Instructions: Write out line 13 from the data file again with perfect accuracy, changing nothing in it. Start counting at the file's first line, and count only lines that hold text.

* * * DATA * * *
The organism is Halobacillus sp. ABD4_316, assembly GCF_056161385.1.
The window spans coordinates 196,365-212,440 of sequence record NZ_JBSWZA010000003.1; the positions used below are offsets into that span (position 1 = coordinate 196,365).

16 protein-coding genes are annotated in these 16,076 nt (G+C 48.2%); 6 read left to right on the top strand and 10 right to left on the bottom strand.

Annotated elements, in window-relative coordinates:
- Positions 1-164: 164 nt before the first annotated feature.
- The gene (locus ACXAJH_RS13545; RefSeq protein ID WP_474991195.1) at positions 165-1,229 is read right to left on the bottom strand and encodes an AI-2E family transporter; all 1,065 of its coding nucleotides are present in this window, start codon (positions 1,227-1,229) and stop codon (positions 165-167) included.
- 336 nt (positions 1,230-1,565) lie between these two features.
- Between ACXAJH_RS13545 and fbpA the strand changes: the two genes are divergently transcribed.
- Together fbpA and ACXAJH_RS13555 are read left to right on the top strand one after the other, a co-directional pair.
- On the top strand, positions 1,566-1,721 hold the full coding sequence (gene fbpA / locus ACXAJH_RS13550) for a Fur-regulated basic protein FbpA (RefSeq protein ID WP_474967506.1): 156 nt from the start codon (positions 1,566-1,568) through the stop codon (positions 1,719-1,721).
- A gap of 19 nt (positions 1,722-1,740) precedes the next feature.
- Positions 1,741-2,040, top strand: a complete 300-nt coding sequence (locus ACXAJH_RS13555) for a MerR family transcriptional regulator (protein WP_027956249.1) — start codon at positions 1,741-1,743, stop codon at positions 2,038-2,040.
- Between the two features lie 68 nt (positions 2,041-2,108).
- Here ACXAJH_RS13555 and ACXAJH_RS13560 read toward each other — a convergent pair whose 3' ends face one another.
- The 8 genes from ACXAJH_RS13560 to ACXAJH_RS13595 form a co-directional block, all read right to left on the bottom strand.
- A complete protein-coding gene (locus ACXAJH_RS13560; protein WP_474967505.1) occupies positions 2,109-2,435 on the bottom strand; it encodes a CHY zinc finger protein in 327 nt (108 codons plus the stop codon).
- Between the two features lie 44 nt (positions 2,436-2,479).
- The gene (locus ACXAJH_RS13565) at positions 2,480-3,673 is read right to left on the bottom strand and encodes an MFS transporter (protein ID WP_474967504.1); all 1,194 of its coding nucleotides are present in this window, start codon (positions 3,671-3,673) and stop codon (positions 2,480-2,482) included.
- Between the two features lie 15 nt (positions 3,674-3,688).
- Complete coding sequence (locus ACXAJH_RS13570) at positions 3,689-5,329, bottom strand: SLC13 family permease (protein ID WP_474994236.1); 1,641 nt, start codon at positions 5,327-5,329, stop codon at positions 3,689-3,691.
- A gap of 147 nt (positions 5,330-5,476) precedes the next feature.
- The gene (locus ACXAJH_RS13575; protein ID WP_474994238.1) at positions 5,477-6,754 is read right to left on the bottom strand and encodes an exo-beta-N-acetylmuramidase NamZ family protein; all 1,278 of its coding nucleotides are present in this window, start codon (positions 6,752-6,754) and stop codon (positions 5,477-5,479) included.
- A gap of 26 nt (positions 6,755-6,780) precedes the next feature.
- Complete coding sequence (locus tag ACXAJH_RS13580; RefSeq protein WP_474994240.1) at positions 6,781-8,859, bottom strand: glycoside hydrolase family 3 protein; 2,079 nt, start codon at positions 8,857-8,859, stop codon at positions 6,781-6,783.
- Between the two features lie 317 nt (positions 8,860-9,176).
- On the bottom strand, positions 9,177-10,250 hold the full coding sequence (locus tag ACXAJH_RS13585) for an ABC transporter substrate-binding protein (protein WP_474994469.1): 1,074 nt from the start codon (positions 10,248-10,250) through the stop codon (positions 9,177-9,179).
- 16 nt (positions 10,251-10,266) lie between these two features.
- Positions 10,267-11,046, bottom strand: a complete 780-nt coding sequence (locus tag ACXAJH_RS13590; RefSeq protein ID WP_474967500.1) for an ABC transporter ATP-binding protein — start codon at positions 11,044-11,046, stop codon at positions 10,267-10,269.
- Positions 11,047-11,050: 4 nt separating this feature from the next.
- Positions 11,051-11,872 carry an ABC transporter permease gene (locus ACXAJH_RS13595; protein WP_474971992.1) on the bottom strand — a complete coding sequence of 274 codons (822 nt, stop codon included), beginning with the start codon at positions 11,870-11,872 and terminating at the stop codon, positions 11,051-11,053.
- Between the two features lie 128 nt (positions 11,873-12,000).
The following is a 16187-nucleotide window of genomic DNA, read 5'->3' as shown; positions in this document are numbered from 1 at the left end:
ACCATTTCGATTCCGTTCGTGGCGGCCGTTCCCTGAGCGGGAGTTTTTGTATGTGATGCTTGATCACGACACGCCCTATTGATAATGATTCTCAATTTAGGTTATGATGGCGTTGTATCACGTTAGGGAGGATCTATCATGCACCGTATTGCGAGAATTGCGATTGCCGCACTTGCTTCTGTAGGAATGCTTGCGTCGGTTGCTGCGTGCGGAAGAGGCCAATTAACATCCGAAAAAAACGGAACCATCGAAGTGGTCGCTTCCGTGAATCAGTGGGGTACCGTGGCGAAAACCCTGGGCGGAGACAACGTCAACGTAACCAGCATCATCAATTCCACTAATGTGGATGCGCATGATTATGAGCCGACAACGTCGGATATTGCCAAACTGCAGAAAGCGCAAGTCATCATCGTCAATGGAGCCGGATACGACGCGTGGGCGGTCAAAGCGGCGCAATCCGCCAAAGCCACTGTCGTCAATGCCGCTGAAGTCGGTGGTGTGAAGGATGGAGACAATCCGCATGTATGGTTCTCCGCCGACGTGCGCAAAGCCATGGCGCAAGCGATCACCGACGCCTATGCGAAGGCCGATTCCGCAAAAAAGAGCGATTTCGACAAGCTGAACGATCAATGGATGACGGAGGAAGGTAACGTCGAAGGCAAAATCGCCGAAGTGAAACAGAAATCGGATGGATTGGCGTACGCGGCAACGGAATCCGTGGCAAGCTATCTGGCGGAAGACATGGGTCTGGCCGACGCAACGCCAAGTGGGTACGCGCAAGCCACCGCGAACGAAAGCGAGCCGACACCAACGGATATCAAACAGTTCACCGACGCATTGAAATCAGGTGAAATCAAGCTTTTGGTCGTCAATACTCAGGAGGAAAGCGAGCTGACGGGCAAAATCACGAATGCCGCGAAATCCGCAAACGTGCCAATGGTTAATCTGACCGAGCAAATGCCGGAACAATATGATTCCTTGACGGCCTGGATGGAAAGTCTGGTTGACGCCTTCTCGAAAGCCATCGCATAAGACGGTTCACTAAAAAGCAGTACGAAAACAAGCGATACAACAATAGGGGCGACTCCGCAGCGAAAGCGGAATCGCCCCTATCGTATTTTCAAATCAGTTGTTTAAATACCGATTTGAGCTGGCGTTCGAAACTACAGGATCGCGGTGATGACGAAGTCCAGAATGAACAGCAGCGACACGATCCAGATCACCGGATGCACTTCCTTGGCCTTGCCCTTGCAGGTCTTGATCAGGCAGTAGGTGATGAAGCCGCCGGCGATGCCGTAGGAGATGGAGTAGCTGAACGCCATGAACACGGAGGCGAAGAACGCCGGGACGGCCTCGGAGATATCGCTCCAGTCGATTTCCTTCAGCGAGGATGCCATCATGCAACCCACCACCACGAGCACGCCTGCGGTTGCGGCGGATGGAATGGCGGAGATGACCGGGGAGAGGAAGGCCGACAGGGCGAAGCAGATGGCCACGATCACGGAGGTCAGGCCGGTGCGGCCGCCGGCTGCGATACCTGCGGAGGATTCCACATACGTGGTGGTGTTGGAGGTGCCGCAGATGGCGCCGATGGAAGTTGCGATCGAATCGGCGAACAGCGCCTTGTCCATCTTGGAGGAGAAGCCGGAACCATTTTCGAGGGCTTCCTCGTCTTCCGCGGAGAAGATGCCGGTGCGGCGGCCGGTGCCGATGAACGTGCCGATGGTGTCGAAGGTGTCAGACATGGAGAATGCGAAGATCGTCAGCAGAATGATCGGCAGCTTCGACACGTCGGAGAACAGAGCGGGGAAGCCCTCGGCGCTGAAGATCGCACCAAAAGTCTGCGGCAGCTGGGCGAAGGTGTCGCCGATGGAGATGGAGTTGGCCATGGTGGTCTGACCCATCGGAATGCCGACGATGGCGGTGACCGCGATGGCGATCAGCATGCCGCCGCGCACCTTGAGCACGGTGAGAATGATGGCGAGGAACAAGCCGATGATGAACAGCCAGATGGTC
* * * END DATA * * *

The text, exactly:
- Between the two features lie 68 nt (positions 2,041-2,108).